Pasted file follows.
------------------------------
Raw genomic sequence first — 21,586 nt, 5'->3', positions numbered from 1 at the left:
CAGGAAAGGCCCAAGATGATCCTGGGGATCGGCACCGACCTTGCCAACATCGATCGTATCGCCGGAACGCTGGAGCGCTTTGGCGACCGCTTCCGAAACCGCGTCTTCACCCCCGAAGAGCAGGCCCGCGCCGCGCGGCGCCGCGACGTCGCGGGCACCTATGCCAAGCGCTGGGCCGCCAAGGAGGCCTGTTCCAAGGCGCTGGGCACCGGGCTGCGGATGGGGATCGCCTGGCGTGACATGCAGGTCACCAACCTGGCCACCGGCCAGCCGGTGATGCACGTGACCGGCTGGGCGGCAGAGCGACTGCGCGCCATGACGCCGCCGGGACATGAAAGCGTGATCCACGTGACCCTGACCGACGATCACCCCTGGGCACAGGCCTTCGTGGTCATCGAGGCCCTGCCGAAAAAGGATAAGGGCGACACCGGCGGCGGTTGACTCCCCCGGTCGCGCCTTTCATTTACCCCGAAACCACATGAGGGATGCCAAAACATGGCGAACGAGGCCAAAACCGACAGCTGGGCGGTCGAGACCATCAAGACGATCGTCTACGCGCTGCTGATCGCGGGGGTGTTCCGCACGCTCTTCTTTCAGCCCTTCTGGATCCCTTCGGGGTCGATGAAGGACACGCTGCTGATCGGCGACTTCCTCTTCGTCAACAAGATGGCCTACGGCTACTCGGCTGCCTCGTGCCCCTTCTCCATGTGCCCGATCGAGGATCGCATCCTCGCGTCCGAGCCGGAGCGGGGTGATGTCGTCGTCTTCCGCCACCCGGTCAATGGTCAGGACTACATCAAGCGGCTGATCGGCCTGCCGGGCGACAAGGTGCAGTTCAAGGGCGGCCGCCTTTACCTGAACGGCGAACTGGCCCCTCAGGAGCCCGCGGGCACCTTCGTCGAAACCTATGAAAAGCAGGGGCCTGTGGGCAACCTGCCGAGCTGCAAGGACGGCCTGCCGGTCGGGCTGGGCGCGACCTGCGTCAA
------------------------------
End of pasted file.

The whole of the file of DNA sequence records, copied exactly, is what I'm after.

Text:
Raw genomic sequence first — 21,586 nt, 5'->3', positions numbered from 1 at the left:
CAGGAAAGGCCCAAGATGATCCTGGGGATCGGCACCGACCTTGCCAACATCGATCGTATCGCCGGAACGCTGGAGCGCTTTGGCGACCGCTTCCGAAACCGCGTCTTCACCCCCGAAGAGCAGGCCCGCGCCGCGCGGCGCCGCGACGTCGCGGGCACCTATGCCAAGCGCTGGGCCGCCAAGGAGGCCTGTTCCAAGGCGCTGGGCACCGGGCTGCGGATGGGGATCGCCTGGCGTGACATGCAGGTCACCAACCTGGCCACCGGCCAGCCGGTGATGCACGTGACCGGCTGGGCGGCAGAGCGACTGCGCGCCATGACGCCGCCGGGACATGAAAGCGTGATCCACGTGACCCTGACCGACGATCACCCCTGGGCACAGGCCTTCGTGGTCATCGAGGCCCTGCCGAAAAAGGATAAGGGCGACACCGGCGGCGGTTGACTCCCCCGGTCGCGCCTTTCATTTACCCCGAAACCACATGAGGGATGCCAAAACATGGCGAACGAGGCCAAAACCGACAGCTGGGCGGTCGAGACCATCAAGACGATCGTCTACGCGCTGCTGATCGCGGGGGTGTTCCGCACGCTCTTCTTTCAGCCCTTCTGGATCCCTTCGGGGTCGATGAAGGACACGCTGCTGATCGGCGACTTCCTCTTCGTCAACAAGATGGCCTACGGCTACTCGGCTGCCTCGTGCCCCTTCTCCATGTGCCCGATCGAGGATCGCATCCTCGCGTCCGAGCCGGAGCGGGGTGATGTCGTCGTCTTCCGCCACCCGGTCAATGGTCAGGACTACATCAAGCGGCTGATCGGCCTGCCGGGCGACAAGGTGCAGTTCAAGGGCGGCCGCCTTTACCTGAACGGCGAACTGGCCCCTCAGGAGCCCGCGGGCACCTTCGTCGAAACCTATGAAAAGCAGGGGCCTGTGGGCAACCTGCCGAGCTGCAAGGACGGCCTGCCGGTCGGGCTGGGCGCGACCTGCGTCAA